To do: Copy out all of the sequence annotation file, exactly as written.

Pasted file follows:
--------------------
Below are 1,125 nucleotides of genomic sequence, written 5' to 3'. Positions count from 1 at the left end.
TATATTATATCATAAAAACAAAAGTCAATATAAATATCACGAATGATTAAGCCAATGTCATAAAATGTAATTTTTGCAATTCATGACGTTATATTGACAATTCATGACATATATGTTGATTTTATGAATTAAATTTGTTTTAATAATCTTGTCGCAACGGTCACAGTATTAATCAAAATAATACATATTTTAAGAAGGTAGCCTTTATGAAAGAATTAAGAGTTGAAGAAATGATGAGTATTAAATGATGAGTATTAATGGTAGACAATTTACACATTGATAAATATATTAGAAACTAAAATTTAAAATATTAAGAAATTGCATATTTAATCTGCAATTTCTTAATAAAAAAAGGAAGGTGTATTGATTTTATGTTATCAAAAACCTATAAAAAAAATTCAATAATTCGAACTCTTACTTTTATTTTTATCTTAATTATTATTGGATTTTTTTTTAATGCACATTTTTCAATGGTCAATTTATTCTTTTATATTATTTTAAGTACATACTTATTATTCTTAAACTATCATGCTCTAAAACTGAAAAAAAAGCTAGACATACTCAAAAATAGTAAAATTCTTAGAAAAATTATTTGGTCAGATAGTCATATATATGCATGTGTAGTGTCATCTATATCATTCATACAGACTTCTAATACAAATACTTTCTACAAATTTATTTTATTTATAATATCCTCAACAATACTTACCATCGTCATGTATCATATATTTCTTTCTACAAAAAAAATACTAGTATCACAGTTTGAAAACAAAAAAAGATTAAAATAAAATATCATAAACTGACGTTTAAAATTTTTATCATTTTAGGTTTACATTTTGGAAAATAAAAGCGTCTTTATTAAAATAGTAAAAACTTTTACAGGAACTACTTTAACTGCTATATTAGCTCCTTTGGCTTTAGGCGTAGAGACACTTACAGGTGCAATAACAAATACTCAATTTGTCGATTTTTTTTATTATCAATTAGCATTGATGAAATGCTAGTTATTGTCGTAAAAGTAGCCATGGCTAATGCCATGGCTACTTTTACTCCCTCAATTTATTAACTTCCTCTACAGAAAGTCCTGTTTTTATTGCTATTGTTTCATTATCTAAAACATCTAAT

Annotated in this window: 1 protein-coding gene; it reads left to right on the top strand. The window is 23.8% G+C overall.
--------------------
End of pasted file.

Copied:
Below are 1,125 nucleotides of genomic sequence, written 5' to 3'. Positions count from 1 at the left end.
TATATTATATCATAAAAACAAAAGTCAATATAAATATCACGAATGATTAAGCCAATGTCATAAAATGTAATTTTTGCAATTCATGACGTTATATTGACAATTCATGACATATATGTTGATTTTATGAATTAAATTTGTTTTAATAATCTTGTCGCAACGGTCACAGTATTAATCAAAATAATACATATTTTAAGAAGGTAGCCTTTATGAAAGAATTAAGAGTTGAAGAAATGATGAGTATTAAATGATGAGTATTAATGGTAGACAATTTACACATTGATAAATATATTAGAAACTAAAATTTAAAATATTAAGAAATTGCATATTTAATCTGCAATTTCTTAATAAAAAAAGGAAGGTGTATTGATTTTATGTTATCAAAAACCTATAAAAAAAATTCAATAATTCGAACTCTTACTTTTATTTTTATCTTAATTATTATTGGATTTTTTTTTAATGCACATTTTTCAATGGTCAATTTATTCTTTTATATTATTTTAAGTACATACTTATTATTCTTAAACTATCATGCTCTAAAACTGAAAAAAAAGCTAGACATACTCAAAAATAGTAAAATTCTTAGAAAAATTATTTGGTCAGATAGTCATATATATGCATGTGTAGTGTCATCTATATCATTCATACAGACTTCTAATACAAATACTTTCTACAAATTTATTTTATTTATAATATCCTCAACAATACTTACCATCGTCATGTATCATATATTTCTTTCTACAAAAAAAATACTAGTATCACAGTTTGAAAACAAAAAAAGATTAAAATAAAATATCATAAACTGACGTTTAAAATTTTTATCATTTTAGGTTTACATTTTGGAAAATAAAAGCGTCTTTATTAAAATAGTAAAAACTTTTACAGGAACTACTTTAACTGCTATATTAGCTCCTTTGGCTTTAGGCGTAGAGACACTTACAGGTGCAATAACAAATACTCAATTTGTCGATTTTTTTTATTATCAATTAGCATTGATGAAATGCTAGTTATTGTCGTAAAAGTAGCCATGGCTAATGCCATGGCTACTTTTACTCCCTCAATTTATTAACTTCCTCTACAGAAAGTCCTGTTTTTATTGCTATTGTTTCATTATCTAAAACATCTAAT

Annotated in this window: 1 protein-coding gene; it reads left to right on the top strand. The window is 23.8% G+C overall.